• When CDCS 10 is operating in currency control mode, a merchant or merchant-approved employee can withdraw cash from CDCS 10 both independent of an EFT network and without checking an account balance stored on the user's card. A brief summary of an exemplary series of operational parameters in effect when CDCS 10 is operating in currency control mode is as follows. The merchant or merchant-approved employee inserts or swipes a magnetic stripe card into or through card reader 18. Following a prompt that appears on display 16, the merchant or merchant-approved employee types into keyboard 14 a PIN, which is preferably a numeric code between four and six digits in length. Software 32 includes a user identification and authentication system for authenticating the user's identity and determining eligibility of the user to access the currency control system. This portion of software 32 processes the data presented by the magnetic stripe card and the PIN and recognizes that the user is not requesting use of the ATM system. The user identification and authentication system instructs software 32 not to use modem 22 to call a bank via the EFT network. By way of display 16, the merchant or merchant-approved employee is asked to use keypad 14 to enter a desired withdrawal amount. The data on the magnetic-stripe card and the PIN are compared with data tables stored in software 32 to verify that the merchant or merchant-approved employee is a valid currency control system user. In other words, when CDCS 10 is operating in an on-site currency control mode, CDCS 10 does not transmit a request to dispense currency and instead determines whether to dispense the requested withdrawal amount using a currency control system, such as currency control system 38. Following a sequence of software processing steps that are described in greater detail below, the requested withdrawal amount is dispensed by bill dispenser 20 in the form of cash.
  • In one preferred implementation of CDCS 10, a recordation system 40 records the amount of money that was dispensed, the identification information relating to the merchant or merchant-approved user that requested the money, and the date and time of the dispensation. Optionally, some or all of this data can be used by a report-generating system within software 32 to generate shift and day reports that can be printed using printer 24. For example, CDCS 10 can generate reports listing the number of ATM or currency control system withdrawals in a given time period and the amount of money withdrawn or deposited for each ATM transaction or currency control transaction. Further, CDCS 10 could generate separate reports for employees and more detailed reports for the merchant or the owner of CDCS 10.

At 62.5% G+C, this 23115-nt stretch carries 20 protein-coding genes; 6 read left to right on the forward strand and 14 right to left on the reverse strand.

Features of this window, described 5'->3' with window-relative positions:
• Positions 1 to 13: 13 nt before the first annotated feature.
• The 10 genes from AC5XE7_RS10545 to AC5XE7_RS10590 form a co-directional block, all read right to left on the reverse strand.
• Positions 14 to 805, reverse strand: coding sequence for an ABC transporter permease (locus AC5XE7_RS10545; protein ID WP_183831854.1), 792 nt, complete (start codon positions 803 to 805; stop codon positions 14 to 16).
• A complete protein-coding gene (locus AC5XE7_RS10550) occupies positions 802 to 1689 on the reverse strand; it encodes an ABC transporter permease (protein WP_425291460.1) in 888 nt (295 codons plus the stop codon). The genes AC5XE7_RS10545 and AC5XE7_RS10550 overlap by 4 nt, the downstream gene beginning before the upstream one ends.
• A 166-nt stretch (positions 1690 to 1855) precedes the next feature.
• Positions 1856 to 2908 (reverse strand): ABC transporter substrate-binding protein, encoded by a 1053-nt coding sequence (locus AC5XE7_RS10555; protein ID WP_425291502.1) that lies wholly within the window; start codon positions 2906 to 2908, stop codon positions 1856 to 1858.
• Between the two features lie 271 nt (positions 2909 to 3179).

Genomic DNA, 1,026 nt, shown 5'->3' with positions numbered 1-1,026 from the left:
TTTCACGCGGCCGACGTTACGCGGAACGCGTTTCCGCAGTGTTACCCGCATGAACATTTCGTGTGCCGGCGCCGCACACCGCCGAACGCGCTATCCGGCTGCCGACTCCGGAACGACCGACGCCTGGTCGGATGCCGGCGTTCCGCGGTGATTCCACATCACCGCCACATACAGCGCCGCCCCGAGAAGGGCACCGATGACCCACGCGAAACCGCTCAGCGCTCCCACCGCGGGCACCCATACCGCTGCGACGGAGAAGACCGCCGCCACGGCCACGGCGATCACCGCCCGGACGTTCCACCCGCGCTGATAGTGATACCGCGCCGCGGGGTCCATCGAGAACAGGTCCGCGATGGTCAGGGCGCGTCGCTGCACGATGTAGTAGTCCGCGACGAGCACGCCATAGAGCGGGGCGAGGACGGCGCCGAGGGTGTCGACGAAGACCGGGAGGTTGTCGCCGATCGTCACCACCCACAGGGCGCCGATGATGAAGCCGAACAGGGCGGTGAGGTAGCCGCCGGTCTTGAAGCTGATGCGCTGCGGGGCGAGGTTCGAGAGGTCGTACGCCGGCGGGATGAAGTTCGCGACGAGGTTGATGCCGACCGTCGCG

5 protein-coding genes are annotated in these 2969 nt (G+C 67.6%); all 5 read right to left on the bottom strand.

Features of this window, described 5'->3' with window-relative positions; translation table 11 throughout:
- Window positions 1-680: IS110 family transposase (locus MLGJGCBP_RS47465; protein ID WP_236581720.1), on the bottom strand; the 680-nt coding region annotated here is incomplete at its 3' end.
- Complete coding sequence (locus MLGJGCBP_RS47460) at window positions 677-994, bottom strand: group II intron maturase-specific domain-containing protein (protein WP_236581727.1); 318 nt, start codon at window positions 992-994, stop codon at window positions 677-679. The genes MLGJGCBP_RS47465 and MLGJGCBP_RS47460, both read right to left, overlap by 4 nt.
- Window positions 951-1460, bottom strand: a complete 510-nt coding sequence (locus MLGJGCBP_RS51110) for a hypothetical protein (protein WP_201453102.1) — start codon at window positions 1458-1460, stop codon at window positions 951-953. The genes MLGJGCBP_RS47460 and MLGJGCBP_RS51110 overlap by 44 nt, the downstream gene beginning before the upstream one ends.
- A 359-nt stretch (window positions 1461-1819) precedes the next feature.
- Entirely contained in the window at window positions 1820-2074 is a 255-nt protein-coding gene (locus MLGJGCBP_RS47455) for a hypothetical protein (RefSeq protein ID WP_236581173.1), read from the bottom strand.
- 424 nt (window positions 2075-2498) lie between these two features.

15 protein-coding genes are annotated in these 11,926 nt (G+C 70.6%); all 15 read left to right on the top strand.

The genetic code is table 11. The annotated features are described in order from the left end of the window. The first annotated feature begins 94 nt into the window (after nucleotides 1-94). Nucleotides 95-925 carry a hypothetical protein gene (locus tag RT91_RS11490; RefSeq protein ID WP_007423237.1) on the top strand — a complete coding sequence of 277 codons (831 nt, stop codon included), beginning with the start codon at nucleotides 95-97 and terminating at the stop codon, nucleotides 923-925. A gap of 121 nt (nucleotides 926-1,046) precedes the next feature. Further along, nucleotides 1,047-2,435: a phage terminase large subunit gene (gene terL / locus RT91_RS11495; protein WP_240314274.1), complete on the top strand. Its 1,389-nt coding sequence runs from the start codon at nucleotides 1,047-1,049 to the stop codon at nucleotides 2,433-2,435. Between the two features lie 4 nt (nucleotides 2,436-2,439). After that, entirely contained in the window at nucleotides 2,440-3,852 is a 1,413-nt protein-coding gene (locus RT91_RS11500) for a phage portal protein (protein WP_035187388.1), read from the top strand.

• In another preferred implementation, CDCS 10 includes a dispensation control system that compares the desired withdrawal amount entered by the merchant or merchant-approved user with parameter data 36 stored in software 32. If the desired withdrawal amount exceeds the maximum withdrawal amount defined as a parameter 36 of software 32, the operating sequence is terminated and the user may preferably be asked to enter an alternative desired withdrawal amount. If all of three separately entered desired withdrawal amounts exceed the maximum withdrawal amount, the user is informed by an error message that appears on display 16 that the transaction has been terminated. In instances in which the user's magnetic stripe card was inserted into CDCS 10, it is preferably expelled and returned to the user; alternatively, the magnetic stripe card may be confiscated by CDCS 10.
  • If an appropriate desired withdrawal amount is entered, CDCS 10 either dispenses the requested cash (when the CDCS 10 includes a postdelay dispensation or when the CDCS lacks a timed delay dispensation functionality) or, as illustrated in timeline 420 of FIG. 4, CDCS 10 enters a delay period during which CDCS 10 becomes inactive, as described above. According to a preferred embodiment, the CDCS 10 will resume the delay after power-up if the CDCS 10 is powered down during a delay period (e.g., so that the delay cannot be defeated by unplugging or resetting the CDCS 10). Upon expiration of the delay period, display 16 may dispense the cash or may request that the user reenter the user's PIN, card, or both. In the latter instance, the time-release system sends a signal to bill dispenser 20 instructing it to effect currency dispensation following correct reentry of the PIN. Correct reentry of the PIN may also optionally initiate recording of the dispensation.